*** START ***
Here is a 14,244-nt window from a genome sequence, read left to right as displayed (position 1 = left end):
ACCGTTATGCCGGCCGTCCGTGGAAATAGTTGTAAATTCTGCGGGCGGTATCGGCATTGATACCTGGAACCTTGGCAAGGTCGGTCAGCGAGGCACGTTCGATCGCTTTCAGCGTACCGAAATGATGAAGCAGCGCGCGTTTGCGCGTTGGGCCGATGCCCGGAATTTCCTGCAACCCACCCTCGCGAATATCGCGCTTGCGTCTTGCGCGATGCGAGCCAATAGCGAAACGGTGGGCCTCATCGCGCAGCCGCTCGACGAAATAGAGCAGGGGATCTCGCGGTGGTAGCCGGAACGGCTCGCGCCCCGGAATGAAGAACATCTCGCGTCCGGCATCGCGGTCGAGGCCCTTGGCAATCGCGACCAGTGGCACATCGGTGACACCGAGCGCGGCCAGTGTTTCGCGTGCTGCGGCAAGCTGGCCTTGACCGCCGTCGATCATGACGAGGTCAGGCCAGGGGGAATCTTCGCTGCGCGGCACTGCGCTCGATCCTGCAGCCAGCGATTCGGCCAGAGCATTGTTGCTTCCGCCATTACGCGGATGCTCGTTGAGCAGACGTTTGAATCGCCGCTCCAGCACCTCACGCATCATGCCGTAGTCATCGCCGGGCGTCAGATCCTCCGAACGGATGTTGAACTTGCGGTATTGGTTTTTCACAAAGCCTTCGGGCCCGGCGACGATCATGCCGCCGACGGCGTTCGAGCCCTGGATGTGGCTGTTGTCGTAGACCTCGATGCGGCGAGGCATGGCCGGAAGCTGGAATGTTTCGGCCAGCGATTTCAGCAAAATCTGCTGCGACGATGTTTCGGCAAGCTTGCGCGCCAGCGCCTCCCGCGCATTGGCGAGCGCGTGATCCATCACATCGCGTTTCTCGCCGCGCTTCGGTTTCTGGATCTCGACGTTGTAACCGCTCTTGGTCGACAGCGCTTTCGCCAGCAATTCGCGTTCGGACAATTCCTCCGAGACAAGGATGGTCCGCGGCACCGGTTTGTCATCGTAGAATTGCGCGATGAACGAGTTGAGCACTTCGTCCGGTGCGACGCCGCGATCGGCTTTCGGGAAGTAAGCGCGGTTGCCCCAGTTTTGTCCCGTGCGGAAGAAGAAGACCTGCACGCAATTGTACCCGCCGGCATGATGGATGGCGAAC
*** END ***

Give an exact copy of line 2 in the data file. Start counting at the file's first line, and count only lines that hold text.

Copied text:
ACCGTTATGCCGGCCGTCCGTGGAAATAGTTGTAAATTCTGCGGGCGGTATCGGCATTGATACCTGGAACCTTGGCAAGGTCGGTCAGCGAGGCACGTTCGATCGCTTTCAGCGTACCGAAATGATGAAGCAGCGCGCGTTTGCGCGTTGGGCCGATGCCCGGAATTTCCTGCAACCCACCCTCGCGAATATCGCGCTTGCGTCTTGCGCGATGCGAGCCAATAGCGAAACGGTGGGCCTCATCGCGCAGCCGCTCGACGAAATAGAGCAGGGGATCTCGCGGTGGTAGCCGGAACGGCTCGCGCCCCGGAATGAAGAACATCTCGCGTCCGGCATCGCGGTCGAGGCCCTTGGCAATCGCGACCAGTGGCACATCGGTGACACCGAGCGCGGCCAGTGTTTCGCGTGCTGCGGCAAGCTGGCCTTGACCGCCGTCGATCATGACGAGGTCAGGCCAGGGGGAATCTTCGCTGCGCGGCACTGCGCTCGATCCTGCAGCCAGCGATTCGGCCAGAGCATTGTTGCTTCCGCCATTACGCGGATGCTCGTTGAGCAGACGTTTGAATCGCCGCTCCAGCACCTCACGCATCATGCCGTAGTCATCGCCGGGCGTCAGATCCTCCGAACGGATGTTGAACTTGCGGTATTGGTTTTTCACAAAGCCTTCGGGCCCGGCGACGATCATGCCGCCGACGGCGTTCGAGCCCTGGATGTGGCTGTTGTCGTAGACCTCGATGCGGCGAGGCATGGCCGGAAGCTGGAATGTTTCGGCCAGCGATTTCAGCAAAATCTGCTGCGACGATGTTTCGGCAAGCTTGCGCGCCAGCGCCTCCCGCGCATTGGCGAGCGCGTGATCCATCACATCGCGTTTCTCGCCGCGCTTCGGTTTCTGGATCTCGACGTTGTAACCGCTCTTGGTCGACAGCGCTTTCGCCAGCAATTCGCGTTCGGACAATTCCTCCGAGACAAGGATGGTCCGCGGCACCGGTTTGTCATCGTAGAATTGCGCGATGAACGAGTTGAGCACTTCGTCCGGTGCGACGCCGCGATCGGCTTTCGGGAAGTAAGCGCGGTTGCCCCAGTTTTGTCCCGTGCGGAAGAAGAAGACCTGCACGCAATTGTACCCGCCGGCATGATGGATGGCGAAC